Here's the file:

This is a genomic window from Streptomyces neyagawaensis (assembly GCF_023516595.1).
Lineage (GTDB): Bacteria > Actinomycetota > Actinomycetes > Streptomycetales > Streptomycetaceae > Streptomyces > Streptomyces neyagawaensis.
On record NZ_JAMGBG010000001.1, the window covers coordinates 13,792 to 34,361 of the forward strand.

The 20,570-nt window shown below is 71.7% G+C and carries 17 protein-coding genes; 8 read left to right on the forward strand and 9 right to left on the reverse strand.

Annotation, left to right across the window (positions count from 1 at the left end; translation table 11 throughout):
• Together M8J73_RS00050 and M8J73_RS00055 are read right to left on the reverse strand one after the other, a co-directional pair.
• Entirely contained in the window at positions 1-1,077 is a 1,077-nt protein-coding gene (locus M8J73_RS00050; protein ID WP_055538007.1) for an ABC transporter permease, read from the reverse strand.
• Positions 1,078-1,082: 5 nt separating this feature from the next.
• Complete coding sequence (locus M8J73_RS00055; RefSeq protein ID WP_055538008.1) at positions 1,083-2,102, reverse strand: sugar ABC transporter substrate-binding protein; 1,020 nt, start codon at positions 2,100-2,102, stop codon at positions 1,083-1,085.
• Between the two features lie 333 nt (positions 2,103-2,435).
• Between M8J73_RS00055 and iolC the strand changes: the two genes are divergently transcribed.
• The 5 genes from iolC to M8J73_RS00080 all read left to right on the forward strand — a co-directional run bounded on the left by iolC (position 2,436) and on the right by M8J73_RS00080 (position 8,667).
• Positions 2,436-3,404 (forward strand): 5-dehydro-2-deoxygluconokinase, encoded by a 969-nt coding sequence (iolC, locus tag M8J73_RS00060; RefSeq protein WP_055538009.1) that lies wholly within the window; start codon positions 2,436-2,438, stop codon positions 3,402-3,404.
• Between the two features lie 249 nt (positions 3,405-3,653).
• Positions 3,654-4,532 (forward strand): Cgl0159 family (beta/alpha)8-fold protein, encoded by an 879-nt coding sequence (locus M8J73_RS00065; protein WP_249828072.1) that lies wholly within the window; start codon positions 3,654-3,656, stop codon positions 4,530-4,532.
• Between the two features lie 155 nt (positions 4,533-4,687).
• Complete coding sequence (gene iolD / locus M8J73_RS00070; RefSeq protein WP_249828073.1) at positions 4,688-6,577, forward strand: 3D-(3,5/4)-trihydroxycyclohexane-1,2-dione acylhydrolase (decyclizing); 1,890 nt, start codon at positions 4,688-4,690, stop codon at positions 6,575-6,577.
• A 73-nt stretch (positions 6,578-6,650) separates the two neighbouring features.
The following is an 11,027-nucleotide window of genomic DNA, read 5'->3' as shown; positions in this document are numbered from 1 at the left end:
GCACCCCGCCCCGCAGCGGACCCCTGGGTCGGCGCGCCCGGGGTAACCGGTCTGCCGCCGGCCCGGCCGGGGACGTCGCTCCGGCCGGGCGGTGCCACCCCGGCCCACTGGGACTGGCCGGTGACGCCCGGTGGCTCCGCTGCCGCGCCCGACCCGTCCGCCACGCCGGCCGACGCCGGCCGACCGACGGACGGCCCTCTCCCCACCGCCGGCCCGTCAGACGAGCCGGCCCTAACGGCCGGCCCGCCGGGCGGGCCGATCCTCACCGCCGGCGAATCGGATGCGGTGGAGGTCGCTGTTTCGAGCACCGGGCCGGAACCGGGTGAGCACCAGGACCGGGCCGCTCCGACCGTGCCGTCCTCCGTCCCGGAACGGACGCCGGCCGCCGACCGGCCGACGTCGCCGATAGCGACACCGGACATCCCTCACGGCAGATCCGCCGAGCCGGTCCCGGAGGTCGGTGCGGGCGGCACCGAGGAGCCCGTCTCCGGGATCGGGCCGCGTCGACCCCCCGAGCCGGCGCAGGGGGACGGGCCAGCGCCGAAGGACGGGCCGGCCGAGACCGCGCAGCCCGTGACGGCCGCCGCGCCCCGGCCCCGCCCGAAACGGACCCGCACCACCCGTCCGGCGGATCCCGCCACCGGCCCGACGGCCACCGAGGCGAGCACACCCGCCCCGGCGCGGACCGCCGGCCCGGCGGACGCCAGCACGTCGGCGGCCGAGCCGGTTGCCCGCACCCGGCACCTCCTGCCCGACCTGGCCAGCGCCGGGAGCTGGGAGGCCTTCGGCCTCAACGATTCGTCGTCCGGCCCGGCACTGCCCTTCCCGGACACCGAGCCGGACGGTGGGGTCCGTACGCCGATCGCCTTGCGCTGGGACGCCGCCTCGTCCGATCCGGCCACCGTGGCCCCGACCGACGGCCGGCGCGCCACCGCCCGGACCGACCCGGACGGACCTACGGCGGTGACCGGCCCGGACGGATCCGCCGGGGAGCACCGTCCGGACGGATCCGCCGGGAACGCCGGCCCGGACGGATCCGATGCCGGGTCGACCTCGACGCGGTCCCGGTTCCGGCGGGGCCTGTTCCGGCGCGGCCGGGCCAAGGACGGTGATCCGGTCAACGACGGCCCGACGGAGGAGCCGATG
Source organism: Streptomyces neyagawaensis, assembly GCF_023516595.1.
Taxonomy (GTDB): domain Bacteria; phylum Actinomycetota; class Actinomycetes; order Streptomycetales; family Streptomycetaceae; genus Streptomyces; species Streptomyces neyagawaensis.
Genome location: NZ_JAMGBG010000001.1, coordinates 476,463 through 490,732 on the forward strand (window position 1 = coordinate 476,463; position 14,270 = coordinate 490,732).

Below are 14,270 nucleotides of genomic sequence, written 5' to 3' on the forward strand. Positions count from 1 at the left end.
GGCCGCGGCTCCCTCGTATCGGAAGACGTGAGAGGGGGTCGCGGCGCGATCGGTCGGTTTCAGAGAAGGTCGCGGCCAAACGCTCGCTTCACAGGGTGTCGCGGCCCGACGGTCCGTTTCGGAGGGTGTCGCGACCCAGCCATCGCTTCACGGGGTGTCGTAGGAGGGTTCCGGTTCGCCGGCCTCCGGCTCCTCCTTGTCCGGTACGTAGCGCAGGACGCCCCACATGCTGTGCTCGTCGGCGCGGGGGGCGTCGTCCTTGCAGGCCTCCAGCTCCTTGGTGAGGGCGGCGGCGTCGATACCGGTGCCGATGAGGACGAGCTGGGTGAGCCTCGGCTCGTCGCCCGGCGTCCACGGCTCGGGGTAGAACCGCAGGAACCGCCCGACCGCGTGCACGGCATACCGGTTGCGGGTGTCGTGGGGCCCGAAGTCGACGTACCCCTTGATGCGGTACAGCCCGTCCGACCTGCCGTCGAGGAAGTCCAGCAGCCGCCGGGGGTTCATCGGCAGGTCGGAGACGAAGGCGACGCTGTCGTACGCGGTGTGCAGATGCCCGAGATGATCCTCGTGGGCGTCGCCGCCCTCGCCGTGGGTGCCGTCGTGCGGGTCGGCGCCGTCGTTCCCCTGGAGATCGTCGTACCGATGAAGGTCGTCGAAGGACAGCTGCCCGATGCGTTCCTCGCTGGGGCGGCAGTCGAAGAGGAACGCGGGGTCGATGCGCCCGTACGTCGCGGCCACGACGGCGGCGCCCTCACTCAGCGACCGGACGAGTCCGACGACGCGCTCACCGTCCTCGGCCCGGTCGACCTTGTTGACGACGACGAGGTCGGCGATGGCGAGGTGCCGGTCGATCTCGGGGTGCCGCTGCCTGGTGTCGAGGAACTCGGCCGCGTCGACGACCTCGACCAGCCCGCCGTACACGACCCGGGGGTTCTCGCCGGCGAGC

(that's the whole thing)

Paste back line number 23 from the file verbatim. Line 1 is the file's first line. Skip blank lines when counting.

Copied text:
Genome location: NZ_JAMGBG010000001.1, coordinates 476,463 through 490,732 on the forward strand (window position 1 = coordinate 476,463; position 14,270 = coordinate 490,732).